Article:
West Indies completed a superb victory over England in the second Test at Headingley on an enthralling fifth day that will live long in the memory.
Shai Hope became the first man ever to hit twin centuries in 533 first-class matches played at Headingley, the 23-year old Bajan following up his maiden 147 in the first innings with 118 not out to steward the run-chase and seal the most brilliantly unexpected victory.
Coming into the final day at 5 for no wicket requiring 317 more runs to win, a West Indies victory seemed comfortably the third likeliest outcome, after first an England win and second a draw. But openers Kieran Powell and Kraigg Brathwaite, who eventually fell five runs short of a second hundred himself, played with skill and determination against the new ball, which was being made to talk by James Anderson and Stuart Broad.
Brathwaite and Hope came together after two quick wickets with the score on 53 and the pair offered an exhibition of old-fashioned Test match batsmanship to put on 144 as the tourists steadily eroded the threat of defeat and worked their way towards the victory target.
When Brathwaite departed – well caught at slip by Ben Stokes off Moeen Ali – Roston Chase batted solidly for his 30 before falling to an excellent catch by substitute fielder Mason Crane off Chris Woakes. That left the freewheeling Jermaine Blackwood to help bring his side within two runs of victory, with 41 off in a partnership of 74.
With the game won, Hope walked off having batted for well over five hours, facing 211 balls and giving just one meaningful chance (to Alastair Cook at slip; he also dropped Brathwaite in that position early on) – when on 106 with just 37 more runs required.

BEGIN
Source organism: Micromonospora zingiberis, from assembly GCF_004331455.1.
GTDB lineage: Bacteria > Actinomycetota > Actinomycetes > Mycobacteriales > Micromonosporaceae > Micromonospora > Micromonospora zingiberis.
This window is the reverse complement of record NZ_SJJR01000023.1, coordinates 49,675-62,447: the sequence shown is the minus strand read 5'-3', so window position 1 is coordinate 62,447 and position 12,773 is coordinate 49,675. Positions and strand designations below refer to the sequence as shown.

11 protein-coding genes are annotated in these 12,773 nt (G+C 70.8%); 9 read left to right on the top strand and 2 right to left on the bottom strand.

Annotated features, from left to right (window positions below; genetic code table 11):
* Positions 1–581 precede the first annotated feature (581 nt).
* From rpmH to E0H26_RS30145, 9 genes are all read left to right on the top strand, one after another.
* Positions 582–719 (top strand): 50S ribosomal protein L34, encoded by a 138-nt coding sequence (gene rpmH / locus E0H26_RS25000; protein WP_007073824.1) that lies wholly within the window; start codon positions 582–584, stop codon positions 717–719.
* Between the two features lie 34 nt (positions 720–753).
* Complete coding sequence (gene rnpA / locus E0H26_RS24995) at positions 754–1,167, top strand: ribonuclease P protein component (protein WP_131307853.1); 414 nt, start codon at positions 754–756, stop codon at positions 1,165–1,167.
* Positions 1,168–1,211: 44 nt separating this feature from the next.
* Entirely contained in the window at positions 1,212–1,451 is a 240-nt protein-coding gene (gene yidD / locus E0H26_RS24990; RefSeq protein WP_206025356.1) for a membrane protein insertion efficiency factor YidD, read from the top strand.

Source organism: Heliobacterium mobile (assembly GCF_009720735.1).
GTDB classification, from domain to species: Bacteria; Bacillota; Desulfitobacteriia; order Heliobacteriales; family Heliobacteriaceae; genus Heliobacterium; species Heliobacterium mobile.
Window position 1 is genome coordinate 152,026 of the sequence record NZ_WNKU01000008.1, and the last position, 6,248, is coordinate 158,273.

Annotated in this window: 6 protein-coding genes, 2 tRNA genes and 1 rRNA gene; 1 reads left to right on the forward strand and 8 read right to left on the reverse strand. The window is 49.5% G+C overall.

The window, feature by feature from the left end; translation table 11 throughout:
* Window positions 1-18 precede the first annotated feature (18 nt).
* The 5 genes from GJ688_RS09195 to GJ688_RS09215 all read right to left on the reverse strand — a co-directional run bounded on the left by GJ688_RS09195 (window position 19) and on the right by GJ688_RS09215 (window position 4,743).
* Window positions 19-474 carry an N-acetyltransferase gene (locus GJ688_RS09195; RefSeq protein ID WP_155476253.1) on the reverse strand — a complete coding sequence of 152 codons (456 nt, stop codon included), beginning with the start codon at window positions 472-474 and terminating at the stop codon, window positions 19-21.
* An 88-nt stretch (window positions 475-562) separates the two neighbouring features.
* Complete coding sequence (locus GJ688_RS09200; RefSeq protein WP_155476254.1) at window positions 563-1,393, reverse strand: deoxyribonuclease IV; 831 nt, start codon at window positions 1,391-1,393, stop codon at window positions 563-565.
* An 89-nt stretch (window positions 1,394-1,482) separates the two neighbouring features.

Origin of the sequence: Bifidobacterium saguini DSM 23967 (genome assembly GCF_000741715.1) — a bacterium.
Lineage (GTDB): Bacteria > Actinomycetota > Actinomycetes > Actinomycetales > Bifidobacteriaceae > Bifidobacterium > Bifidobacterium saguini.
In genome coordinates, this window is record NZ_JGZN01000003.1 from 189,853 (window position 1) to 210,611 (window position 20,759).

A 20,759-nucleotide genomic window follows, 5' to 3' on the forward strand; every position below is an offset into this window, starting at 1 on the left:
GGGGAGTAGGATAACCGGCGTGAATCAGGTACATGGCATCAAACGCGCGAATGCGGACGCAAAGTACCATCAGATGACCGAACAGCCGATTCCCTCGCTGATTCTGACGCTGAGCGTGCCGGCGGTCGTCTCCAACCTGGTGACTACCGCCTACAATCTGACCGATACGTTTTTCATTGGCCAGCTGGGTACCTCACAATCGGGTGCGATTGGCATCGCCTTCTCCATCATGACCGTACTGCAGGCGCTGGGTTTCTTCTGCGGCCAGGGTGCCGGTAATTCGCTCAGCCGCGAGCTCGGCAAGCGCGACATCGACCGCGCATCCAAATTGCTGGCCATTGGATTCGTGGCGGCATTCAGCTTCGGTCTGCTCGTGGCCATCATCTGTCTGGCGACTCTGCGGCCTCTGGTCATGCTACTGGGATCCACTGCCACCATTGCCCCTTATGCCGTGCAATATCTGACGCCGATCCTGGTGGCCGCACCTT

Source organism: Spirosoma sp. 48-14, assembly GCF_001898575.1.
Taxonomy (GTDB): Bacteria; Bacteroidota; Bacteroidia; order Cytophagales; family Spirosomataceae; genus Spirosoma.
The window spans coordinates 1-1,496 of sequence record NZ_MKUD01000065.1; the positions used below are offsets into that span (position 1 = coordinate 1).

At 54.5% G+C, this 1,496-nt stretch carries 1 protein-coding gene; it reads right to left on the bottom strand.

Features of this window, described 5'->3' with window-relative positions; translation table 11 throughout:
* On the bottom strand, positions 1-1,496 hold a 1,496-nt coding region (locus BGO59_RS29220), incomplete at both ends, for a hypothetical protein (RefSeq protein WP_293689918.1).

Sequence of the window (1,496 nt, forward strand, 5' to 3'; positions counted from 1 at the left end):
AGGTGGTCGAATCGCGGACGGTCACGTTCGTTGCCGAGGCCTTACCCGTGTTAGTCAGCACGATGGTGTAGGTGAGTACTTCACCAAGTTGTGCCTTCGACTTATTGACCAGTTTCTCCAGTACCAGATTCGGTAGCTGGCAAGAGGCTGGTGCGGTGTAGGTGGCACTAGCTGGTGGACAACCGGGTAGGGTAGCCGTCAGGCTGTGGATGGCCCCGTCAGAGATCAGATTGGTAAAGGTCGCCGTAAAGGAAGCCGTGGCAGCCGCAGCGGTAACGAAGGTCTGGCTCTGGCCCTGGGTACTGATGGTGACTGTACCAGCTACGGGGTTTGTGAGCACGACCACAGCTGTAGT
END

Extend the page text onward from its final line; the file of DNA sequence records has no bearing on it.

It is hard to remember a more unfancied team winning in more sensational style. West Indies had earned huge criticism after a broadly dispiriting first Test at Edgbaston which they lost by an innings and 209 runs and left them branded “pathetic” and “embarrassing” by former great Curtly Ambrose.
Here, their performance was unrecognisable, showing far greater discipline with the ball and a world more fight with the bat, culminating in today’s astonishing chase. It is a victory that should give a much-needed lift to this young, inexperienced team, its beleaguered captain (Jason Holder was one of the game’s most effective bowlers) and its long-suffering supporters.
England can point to a couple of dropped catches, to their 258 first-innings score having won the toss, to a lack of bite in the pitch on the final day – and having walked out at 11am expecting to win, they will be understandably disappointed. But today is not about England.
Speaking with scarcely believable calm immediately after the game’s conclusion, still in his pads, the ever level-headed Hope said: “Someone had to do it, so I just put my hand up.” If West Indies’ unheralded but improving youngsters can keep raising their hands we could yet witness something of a revival in the national team’s fortunes.
At the very least, they have given us a victory for the ages and a wonderful game of cricket.